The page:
A new report from market research firm SuperData examines the physical and digital card game market, giving estimates as to the size of both in the U.S. and worldwide. The tl;dr version: Both are fairly large and while physical is still bigger than digital, the gap is closing.
This isn’t hard to imagine, with new digital games like Hearthstone, Hex, Might & Magic: Duel of Champions, and Card Hunter either recently launched or in development, and countless other free-to-play card-gaming titles available on mobile devices. And, of course, there’s Magic: The Gathering Online.
Compare that to the physical card gaming market, which is still dominated by the big three of Magic, Pokémon, and Yu-Gi-Oh! The last of them debuted in North America in 2002, and while there have been a few notable titles since them, nearly all have faded away and none ever truly approached that triad’s level of popularity. (For that matter, Pokémon and Yu-Gi-Oh! are several levels behind Magic, but deserve to be in the conversation.) Put simply, the physical CCG market has stagnated, badly, while the digital market continues to grow and evolve.
The simple convenience of digital CCGs is another strong factor in explaining their rise. In addition to most of them being free-to-play, there’s the fact that you don’t need to have any other local players to enjoy them and can play at all hours. Compare that to physical card games, where you either need a few local friends or a shop to meet at, which may not always be open, may not be conveniently located, etc.
Also, while CCGs, like all games, can be social encounters, my personal experience – especially in a large tournament – is that they tend to be no more social than a typical PvP match in an MMO or shooter. You’re matched up against someone you don’t know, play a match, and then never see him or her again. Not much is lost, socially, in moving from the card table to the PC or tablet. This is different from the case when digitizing a board game or party game.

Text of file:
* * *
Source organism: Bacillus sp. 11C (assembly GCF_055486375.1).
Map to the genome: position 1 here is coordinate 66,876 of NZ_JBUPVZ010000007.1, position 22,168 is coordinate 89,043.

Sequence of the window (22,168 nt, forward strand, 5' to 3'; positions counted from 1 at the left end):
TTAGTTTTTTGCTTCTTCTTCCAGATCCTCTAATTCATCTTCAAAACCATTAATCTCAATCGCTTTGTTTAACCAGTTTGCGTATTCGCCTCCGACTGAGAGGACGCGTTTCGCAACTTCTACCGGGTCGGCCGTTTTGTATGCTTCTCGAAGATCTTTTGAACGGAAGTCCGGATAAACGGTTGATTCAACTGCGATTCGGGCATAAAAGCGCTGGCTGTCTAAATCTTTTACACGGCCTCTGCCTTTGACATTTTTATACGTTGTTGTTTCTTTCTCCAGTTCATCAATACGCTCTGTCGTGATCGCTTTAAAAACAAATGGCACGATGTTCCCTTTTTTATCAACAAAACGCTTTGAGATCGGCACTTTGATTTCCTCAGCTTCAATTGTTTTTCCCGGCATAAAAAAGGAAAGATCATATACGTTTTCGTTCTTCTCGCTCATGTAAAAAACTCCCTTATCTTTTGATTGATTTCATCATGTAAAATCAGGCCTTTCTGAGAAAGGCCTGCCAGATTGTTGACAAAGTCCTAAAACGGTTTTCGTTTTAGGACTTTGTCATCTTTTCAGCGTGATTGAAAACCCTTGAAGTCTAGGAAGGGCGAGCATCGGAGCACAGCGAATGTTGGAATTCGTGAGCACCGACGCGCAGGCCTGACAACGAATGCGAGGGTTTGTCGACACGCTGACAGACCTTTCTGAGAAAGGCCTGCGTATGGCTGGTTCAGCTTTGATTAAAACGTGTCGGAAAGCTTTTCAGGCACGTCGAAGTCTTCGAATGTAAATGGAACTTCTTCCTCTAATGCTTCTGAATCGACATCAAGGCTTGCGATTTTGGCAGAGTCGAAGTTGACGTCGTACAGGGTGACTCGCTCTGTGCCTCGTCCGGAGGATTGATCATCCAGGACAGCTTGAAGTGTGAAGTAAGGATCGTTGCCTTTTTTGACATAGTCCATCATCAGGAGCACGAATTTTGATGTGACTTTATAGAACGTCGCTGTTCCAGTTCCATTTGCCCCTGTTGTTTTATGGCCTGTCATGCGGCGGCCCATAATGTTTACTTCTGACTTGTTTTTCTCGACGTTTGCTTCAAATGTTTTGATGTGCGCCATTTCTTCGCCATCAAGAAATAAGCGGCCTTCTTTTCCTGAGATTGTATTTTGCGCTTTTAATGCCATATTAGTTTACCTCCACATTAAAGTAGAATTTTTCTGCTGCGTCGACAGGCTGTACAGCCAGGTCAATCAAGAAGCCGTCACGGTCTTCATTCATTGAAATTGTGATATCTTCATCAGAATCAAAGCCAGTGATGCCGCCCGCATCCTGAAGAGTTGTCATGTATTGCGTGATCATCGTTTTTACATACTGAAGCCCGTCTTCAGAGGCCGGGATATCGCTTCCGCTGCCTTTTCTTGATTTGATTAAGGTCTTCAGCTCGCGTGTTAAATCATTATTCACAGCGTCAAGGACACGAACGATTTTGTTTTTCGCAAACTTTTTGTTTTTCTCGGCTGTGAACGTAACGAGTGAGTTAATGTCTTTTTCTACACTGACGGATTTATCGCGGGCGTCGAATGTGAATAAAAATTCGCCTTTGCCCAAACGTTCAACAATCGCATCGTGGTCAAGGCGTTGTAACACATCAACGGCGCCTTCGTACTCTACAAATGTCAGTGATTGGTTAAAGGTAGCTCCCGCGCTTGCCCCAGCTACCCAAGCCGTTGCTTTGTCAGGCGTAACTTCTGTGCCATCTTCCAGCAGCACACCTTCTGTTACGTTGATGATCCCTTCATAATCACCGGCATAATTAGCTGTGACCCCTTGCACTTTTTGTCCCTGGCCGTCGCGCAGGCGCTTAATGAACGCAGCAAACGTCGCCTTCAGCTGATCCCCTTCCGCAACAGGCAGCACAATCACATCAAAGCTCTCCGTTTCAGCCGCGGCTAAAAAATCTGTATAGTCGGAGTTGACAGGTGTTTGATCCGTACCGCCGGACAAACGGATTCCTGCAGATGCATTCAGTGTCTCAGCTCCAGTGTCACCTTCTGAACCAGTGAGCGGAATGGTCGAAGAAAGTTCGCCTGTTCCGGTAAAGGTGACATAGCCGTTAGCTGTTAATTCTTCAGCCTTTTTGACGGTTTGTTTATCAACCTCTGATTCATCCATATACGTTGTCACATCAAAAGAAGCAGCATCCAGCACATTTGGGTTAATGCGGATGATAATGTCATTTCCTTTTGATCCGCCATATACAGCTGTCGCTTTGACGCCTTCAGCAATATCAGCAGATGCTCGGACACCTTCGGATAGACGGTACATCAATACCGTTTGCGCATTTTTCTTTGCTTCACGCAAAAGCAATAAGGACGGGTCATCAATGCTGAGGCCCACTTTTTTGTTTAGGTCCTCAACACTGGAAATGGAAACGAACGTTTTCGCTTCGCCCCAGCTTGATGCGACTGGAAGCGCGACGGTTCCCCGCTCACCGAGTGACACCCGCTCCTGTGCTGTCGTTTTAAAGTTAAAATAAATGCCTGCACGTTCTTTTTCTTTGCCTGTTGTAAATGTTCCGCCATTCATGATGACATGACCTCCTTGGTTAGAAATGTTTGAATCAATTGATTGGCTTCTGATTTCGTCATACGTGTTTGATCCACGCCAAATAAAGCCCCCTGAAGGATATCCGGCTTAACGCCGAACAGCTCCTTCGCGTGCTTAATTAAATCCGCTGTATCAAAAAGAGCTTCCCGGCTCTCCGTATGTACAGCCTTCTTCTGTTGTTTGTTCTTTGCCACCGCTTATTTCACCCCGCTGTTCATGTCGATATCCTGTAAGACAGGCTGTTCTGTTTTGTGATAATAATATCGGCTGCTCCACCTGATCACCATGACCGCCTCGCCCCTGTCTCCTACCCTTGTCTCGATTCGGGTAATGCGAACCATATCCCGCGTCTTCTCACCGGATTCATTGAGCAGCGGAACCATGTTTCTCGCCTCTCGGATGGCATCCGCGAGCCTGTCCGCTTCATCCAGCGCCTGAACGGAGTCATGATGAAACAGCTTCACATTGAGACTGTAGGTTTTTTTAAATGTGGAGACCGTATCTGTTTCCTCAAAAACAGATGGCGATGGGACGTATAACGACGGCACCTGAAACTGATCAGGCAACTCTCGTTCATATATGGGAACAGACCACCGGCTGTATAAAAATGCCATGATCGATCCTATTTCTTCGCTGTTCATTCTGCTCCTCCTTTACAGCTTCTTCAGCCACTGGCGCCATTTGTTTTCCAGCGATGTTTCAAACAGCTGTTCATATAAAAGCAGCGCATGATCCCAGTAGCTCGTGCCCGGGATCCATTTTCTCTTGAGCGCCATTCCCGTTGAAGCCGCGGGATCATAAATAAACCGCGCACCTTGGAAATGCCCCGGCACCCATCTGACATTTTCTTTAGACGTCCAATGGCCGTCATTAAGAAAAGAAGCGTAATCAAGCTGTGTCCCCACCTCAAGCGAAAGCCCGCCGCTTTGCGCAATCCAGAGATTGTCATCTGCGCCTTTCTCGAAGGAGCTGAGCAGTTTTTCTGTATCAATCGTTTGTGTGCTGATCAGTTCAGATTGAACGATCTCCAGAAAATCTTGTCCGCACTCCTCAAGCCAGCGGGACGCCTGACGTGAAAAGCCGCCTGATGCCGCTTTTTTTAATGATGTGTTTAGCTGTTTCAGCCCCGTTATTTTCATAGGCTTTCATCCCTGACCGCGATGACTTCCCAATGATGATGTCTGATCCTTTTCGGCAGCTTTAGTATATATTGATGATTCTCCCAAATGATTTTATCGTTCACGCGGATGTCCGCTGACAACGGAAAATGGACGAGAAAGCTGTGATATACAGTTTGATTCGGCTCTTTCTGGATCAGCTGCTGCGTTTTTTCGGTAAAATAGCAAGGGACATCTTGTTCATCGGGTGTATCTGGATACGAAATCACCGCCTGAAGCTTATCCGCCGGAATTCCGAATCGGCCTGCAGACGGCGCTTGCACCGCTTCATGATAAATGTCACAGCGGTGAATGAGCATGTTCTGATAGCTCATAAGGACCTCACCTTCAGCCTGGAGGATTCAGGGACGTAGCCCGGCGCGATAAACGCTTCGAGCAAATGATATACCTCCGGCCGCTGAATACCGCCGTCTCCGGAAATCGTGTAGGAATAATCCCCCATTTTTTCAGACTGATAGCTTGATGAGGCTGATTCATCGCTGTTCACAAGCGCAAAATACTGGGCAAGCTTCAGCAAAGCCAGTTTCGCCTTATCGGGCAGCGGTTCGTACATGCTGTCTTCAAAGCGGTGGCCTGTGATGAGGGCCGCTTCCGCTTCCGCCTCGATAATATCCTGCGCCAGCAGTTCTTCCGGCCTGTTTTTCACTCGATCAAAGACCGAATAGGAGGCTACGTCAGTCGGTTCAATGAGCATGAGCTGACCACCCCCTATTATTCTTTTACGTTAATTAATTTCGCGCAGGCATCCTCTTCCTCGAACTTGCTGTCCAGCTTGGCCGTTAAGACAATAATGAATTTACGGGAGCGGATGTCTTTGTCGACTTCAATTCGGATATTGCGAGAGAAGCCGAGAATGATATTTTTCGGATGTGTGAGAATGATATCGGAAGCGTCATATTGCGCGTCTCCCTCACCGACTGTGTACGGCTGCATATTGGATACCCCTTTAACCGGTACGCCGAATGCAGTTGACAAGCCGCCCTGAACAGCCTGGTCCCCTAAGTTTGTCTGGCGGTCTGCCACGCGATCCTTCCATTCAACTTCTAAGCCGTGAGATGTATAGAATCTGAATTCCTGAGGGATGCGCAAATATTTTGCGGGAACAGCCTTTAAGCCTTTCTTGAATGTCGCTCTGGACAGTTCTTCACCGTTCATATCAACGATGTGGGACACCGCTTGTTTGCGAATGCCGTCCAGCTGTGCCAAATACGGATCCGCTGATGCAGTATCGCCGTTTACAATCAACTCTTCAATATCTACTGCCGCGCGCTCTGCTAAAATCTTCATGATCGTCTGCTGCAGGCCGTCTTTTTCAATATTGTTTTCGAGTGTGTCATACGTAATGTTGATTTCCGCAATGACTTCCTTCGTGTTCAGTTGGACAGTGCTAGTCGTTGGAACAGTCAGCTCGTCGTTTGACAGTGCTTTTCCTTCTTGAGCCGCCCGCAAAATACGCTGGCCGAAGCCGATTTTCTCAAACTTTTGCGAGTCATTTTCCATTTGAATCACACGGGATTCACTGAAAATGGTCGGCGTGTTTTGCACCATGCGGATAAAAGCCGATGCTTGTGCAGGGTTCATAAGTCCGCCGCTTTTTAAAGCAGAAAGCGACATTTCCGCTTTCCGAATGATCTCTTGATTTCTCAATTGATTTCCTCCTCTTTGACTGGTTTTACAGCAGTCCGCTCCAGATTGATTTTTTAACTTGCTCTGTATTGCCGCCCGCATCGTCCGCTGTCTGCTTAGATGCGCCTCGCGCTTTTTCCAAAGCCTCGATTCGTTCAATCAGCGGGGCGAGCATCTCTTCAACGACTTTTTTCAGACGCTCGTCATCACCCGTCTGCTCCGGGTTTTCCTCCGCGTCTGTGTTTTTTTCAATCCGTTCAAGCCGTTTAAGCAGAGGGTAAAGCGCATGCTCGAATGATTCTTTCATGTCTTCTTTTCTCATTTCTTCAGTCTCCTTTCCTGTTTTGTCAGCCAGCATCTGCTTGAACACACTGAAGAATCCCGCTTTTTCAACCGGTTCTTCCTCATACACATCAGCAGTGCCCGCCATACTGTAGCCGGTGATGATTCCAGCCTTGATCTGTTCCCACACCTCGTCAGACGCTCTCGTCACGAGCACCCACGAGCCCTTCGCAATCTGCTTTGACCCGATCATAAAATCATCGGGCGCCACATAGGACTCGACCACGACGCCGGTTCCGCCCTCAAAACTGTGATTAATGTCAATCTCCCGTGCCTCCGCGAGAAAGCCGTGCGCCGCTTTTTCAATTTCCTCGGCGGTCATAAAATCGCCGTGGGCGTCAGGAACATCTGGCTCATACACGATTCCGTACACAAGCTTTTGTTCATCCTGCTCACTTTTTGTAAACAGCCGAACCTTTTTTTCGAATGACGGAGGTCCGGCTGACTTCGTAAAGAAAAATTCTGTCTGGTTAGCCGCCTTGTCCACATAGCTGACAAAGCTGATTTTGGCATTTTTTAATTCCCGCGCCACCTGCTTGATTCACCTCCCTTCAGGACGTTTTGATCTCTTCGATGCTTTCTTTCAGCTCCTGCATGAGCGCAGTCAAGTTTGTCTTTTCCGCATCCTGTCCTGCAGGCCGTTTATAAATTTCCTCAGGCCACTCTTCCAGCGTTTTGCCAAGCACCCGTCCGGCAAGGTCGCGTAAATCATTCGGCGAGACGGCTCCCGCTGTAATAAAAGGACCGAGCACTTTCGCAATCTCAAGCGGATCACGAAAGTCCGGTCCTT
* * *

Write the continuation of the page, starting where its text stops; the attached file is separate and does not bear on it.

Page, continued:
One advantage that I think physical card games might have is, paradoxically, their higher perceived cost. We can accept that companies can’t give their physical cards away; few people have difficulty comprehending that a deck of cards cost $11.99 or a booster pack costs $3.99. While digital goods and microtransactions are hardly new concepts, I think there’s still some resistance to “buying” digital cards, especially when something is marketed as a free-to-play game.
Overall, SuperData says that the digital card game market jumped 32% last year and now comprises nearly one-third of the worldwide CCG market: $1.3 billion out of a total $4.1 billion. The United States makes up about 1/3 of that market share, with 18 million regular players. Back in 2007, Wizards of the Coast said that Magic Online comprised 30-50% of the total Magic business, so it’s not hard to imagine that these numbers are accurate.
SuperData foresees growth in the digital CCG market in the future – possibly at the cost of physical CCG players – and I’d have to agree. Like MMOs, CCGs are meant to be long-term hobbies, but the most difficult part is attracting new players. It’s a revolution that I think couldn’t have come about before the advent and general acceptance of the free-to-play market, which removed the barrier of an initial investment and made it that much easier to try something you might normally have passed up.
What’s your take on digital vs. physical CCGs? Do you prefer one or the other? Or do you play a bit of both?
By Jason Winter